The stock market's moving up and some economists are declaring an end to the recession. So, why are people still so pessimistic?
A new national survey says the reality has sunk in that true financial recovery for most people won't come soon. As a result, consumers aren't very interested in spending money, they've concluded retirement is even further away and they're increasingly skeptical that Social Security will be there when they need it.
The survey by Sun Life Financial Inc. shows 77 percent of adults between 18 and 66 say they're cutting spending, that's a 10 percent increase from a similar survey completed earlier this year.
Of those cutting spending, nearly eight in ten are spending less on entertainment and eating out, and more than half have put off a home improvement project or buying a car.
What's more, the bad news for retailers is that 60 percent said they will spend less on holiday shopping.
"Americans are looking at all different aspects of their lives and trying to figure out how they can secure a financial future given the economic factors that they're living with," says Julie DiCarlo, a Sun Life Financial spokeswoman.
The survey results are supported by report from the Bureau of Economic Analysis released on Friday that showed the personal savings rate in the second quarter increased to 4.9 percent, up from 3.7 percent in the first quarter.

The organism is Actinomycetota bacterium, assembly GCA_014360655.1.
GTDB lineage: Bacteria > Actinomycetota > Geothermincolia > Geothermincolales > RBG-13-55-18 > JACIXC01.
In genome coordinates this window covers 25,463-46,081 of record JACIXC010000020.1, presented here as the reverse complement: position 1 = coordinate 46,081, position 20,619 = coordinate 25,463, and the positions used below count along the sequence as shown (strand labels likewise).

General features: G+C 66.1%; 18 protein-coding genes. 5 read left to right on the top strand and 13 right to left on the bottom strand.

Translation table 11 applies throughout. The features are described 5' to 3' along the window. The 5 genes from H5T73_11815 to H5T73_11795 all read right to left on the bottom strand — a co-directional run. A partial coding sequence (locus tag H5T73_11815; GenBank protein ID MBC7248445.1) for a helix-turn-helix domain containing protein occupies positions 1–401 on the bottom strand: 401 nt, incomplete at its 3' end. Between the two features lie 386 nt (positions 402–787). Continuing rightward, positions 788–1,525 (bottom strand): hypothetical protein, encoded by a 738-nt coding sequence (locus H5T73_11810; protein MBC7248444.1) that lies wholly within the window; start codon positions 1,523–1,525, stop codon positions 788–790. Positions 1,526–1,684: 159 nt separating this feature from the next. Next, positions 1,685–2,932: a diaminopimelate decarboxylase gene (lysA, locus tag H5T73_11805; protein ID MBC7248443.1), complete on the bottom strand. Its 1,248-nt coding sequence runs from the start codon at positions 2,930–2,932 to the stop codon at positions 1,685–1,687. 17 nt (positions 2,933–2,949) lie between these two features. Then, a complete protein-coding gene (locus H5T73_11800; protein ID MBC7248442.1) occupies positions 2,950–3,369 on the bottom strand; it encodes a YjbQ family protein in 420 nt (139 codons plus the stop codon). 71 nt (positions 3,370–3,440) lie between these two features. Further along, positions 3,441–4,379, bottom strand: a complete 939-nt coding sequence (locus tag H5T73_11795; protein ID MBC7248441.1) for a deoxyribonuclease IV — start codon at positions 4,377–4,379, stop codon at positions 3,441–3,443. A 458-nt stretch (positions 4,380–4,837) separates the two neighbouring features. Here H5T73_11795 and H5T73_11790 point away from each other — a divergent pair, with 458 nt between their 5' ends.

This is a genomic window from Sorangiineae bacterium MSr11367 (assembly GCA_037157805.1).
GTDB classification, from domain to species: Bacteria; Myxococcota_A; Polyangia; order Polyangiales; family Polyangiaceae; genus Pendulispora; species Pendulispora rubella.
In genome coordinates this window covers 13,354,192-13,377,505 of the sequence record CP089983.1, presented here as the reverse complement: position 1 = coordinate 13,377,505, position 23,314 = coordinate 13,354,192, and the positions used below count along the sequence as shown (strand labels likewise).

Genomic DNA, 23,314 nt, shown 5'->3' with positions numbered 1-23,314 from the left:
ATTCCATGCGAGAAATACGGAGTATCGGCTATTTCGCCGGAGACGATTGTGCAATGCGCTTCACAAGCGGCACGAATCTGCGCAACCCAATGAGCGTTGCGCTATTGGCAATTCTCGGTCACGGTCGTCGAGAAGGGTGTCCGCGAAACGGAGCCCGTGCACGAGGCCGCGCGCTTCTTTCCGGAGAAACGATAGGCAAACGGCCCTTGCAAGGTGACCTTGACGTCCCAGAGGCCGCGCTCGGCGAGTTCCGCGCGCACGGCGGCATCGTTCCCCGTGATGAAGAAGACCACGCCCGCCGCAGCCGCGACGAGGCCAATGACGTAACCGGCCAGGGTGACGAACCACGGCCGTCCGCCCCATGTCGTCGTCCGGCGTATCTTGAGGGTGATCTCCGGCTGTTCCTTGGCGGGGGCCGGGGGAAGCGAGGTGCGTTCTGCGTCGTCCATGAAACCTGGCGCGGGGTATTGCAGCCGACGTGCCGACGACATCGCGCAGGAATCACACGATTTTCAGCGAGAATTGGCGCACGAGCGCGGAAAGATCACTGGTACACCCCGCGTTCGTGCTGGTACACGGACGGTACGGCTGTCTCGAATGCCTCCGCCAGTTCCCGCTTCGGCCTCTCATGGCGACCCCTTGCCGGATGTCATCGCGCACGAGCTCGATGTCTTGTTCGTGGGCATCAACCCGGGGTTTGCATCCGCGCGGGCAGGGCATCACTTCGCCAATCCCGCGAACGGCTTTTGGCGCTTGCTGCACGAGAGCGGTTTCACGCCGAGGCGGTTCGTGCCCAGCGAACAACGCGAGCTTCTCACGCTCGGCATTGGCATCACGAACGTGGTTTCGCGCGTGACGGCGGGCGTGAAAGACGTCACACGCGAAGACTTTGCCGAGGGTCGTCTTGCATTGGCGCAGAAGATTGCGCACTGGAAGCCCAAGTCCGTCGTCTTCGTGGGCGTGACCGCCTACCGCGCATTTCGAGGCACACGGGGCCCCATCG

The recession and stock market collapse of the past year, and its impact on retirement savings has translated into a strikingly more pessimistic mindset.
More than half of those surveyed — 55 percent — said they will still be working at age 67, that's up from 52 percent a year ago. In the recent survey 28 percent said they expect to work full-time past age 67, up from 19 percent a year ago.
And Americans don't have much confidence that the government's going to be there to help. Some 58 percent said they don't believe Social Security will be available when they retire, up from 47 percent in last year's survey.
How much longer do people think they'll have to work? A year ago barely half said they'd have to work at least a year past 67. That rose to 65 percent this year. And more people now predict they'll have to work at least five more years — until at least age 72. With 27 percent saying that now, compared with 24 percent a year ago.
The random telephone survey of 1,451 people between the ages of 18 and 66 was conducted between Aug. 14 and Sept. 14. It has a statistical margin of error of plus or minus 2.5 percent.